Much of what's passed off as ed reform these days involves a tricky logic chain with some wobbly connections and oddball sleight of hand. Let me try, as is my way, to create an analogy. Here's how we get from creating more effective education for all Americans down to stupid multiple choice questions on a bad bubble test.
Let's start with our vision. It will be a golden city. Seriously-- a city all shining gold.
Well, actually, an all-gold city would be unsustainable, so what we'll shoot for is a city with gold leaf surfaces worked over a framework of high-grade super-strong lightweight aluminum.
Now, there are hundreds of details and features and infrastructures that will be needed to build that city, but let's focus (just for a moment, you understand) on the girder frameworks that will be built for medium-sized buildings.
Now, those frameworks will have several dozen structural elements to hold them together properly, and none of us really know how to attach that much gold leaf to that much external surface, but let's focus on the techniques we're going to use to tie the girders together.
Those connections will include bolts and rivets and welds, but let's just focus on the rivets. To create the rivets we're going to need-- well, there are several steps to the process of creating rivets and several different ways we could make them, but we'll focus on the supply of steel cable that will be cut to size for individual rivet bodies.
That steel comes from many different suppliers, but we're going to look at the suppliers in the northeast. Those supplier operations are influenced by dozens of different factors, but the quality of the steel is the one we'll focus on.
The supply chain for the steel is long and involved, but let's focus on finding the right patch of ground to mine for iron ore. Let's determine what the qualities of dirt are that are mostly likely to lead us to the iron ore.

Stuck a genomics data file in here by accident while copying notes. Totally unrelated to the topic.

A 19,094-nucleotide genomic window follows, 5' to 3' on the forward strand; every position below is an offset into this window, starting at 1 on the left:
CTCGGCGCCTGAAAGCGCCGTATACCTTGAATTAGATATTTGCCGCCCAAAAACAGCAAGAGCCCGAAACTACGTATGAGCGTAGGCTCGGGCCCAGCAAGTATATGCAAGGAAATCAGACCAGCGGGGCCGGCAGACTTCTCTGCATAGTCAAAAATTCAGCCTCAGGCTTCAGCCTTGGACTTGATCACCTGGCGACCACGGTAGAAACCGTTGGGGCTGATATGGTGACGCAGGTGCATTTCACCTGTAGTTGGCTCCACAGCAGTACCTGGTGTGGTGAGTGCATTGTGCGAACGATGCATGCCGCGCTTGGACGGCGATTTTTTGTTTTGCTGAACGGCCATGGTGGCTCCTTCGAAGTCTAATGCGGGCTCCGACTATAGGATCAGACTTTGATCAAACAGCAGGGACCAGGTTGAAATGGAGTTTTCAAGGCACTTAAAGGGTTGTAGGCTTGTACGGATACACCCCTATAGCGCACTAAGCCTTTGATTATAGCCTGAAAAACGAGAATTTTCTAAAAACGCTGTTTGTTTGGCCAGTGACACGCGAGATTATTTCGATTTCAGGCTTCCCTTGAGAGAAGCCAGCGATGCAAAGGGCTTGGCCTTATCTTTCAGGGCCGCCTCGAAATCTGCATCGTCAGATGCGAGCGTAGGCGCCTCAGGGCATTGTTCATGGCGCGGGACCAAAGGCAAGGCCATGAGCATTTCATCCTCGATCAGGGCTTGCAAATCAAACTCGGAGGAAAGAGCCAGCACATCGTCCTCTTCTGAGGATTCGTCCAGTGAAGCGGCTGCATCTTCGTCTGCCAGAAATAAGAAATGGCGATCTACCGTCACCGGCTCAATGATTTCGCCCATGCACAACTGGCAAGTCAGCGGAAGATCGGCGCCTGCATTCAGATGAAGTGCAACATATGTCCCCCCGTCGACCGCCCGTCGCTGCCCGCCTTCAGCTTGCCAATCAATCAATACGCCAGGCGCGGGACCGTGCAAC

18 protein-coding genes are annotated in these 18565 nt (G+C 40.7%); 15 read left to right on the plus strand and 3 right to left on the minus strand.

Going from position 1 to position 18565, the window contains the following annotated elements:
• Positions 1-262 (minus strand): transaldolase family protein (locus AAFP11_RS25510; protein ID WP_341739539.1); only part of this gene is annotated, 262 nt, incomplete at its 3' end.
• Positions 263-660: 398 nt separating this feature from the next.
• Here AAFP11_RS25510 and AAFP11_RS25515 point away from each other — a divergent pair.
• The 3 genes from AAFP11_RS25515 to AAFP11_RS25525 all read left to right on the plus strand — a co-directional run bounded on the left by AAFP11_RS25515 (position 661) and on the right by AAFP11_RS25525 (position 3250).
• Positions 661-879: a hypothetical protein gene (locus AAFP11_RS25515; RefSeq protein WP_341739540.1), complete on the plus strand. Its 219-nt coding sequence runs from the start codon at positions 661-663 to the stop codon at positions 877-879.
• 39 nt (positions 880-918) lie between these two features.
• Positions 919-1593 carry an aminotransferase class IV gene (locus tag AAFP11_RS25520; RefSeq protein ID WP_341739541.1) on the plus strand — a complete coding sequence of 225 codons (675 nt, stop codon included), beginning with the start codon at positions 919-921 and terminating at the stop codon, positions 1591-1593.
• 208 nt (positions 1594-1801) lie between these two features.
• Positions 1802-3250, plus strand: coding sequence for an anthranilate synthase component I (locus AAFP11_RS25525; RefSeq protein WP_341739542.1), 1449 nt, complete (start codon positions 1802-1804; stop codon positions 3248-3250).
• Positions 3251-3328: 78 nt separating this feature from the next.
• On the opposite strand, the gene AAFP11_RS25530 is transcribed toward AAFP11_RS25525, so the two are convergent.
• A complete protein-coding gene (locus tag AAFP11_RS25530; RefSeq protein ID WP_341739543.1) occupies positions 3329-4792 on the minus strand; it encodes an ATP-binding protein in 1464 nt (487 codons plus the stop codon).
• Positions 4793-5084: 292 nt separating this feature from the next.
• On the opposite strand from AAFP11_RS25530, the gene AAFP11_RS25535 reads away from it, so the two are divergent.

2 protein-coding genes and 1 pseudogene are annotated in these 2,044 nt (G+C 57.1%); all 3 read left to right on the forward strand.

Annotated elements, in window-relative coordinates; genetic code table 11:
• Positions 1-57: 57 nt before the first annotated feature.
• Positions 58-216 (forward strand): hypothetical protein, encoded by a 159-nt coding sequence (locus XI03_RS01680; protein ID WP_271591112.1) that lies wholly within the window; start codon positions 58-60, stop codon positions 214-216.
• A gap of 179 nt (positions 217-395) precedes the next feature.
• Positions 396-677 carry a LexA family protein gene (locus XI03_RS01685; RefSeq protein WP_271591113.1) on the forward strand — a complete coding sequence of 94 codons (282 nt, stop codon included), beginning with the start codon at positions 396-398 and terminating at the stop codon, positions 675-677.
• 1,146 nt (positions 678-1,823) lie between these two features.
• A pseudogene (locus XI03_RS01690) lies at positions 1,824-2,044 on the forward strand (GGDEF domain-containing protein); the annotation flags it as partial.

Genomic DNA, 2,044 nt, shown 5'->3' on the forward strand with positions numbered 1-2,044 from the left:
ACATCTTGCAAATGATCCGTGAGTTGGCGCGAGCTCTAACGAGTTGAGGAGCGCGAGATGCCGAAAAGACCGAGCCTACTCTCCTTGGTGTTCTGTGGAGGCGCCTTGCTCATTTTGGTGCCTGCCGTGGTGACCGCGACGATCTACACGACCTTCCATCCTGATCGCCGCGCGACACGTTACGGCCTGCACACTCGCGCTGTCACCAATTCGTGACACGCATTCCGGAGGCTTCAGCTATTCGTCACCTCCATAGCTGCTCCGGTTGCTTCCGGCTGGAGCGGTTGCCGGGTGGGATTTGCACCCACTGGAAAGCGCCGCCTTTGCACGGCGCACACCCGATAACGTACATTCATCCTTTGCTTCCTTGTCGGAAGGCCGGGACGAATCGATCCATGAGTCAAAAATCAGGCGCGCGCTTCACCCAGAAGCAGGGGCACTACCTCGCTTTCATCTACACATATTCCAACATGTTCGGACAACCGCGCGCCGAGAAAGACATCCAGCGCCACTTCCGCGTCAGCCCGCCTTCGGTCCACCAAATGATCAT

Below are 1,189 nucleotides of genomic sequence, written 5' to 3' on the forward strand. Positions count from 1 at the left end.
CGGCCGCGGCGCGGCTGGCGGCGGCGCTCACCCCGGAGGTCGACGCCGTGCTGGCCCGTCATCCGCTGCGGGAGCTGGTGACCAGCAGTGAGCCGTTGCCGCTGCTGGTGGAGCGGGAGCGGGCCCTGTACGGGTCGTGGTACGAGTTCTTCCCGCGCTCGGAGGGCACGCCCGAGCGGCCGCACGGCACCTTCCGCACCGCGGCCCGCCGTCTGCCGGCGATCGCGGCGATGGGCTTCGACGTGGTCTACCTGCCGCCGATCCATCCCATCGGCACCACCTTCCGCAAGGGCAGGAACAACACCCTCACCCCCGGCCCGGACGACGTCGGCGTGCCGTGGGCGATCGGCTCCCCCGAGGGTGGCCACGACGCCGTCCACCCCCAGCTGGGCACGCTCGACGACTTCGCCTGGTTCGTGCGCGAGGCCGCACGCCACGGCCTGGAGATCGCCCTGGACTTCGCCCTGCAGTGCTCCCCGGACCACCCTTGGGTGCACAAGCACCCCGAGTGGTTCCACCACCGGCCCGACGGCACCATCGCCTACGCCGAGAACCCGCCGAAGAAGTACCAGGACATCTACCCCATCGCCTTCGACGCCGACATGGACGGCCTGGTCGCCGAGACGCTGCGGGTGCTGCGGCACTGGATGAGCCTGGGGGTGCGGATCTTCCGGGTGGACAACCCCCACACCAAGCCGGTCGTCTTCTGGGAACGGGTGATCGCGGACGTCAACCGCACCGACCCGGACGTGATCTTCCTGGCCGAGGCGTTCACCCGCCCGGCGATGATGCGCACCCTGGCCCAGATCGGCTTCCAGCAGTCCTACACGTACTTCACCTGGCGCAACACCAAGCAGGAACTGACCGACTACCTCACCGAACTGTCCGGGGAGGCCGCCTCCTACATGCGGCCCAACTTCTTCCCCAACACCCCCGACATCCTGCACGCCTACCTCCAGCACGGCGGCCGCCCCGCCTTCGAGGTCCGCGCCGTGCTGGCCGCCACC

And that is how we end up staring intently at soil, judging it and testing it to determine whether it will lead directly to a shining city of gold.
We have traveled this road backwards, cheerfully ignoring and discarding thousands of crossroads and turns because we were traveling backwards. We never made a competely senseless jump, or a connection that wasn't really there. We just kept pruning away a forest of "distractors."
But now that we have to go the other way, the progression that made so much sense leaves us lost and confused. When someone hands us a bucket of earth and says, "I want a shining city of gold by next Wednesday" we just don't-- I mean, man, it seemed so clear when we were headed this way and the guy was explaining his vision and we could just see the city in our mind and it was so clear that this dirt was a critical first step to creating that city, but now that we're turned around the other way, we're just lost. How do I make a city of gold out of this bucket of gold?
In this same way, we've been walked backwards from a vision of every child in America getting a top-notch education that leads to a good job. And as we've walked backwards we've ignored, walked past, tossed out (because they were inconvenient), glossed over (because we didn't know) a thousand thousand branches and alleys and factors and features, until we find ourselves sitting in front of a set of bubble test questions and talking about them as if they have a real, strong link to the vision we started with. We have gone from a great complete education to standards that only address two content areas while strolling past every single factor that could affect student learning that isn't a teacher, wandered past all the possible ways to assess learning, and landed on standardized bubble test.
If I handed you the bucket of dirt and said, "Okay, so what can you use this to make," your first answer will probably not be "A shining city of gold."
Likewise, if I showed you this question:
What does the phrase "talking to itself" mean about the water?
A) It is noisy
B) It may be dangerous
C) It is moving swiftly
D) It would be fun for swimming
Yes, there is a reading that goes with this actual sample test question. But if I showed you this question, told you we were going to ask third graders to answer it, and then asked, "What do you think that will tell us?" do you suppose that your answer would be, "Why it will tell me whether this child is on the way to successfully attending college and ultimately starting a well-paying career."
Standardized tests are so tenuously connected to the stated reformster goal of well-educated college-and-career-ready students that it just makes my head hurt to talk to people who really think their bucket of dirt takes them directly to the city of gold.
But really-- we're not crazy. The standardized tests really don't point us in the direction of anything except the tests themselves. It's just a bucket of dirt. Don't let anybody convince you otherwise.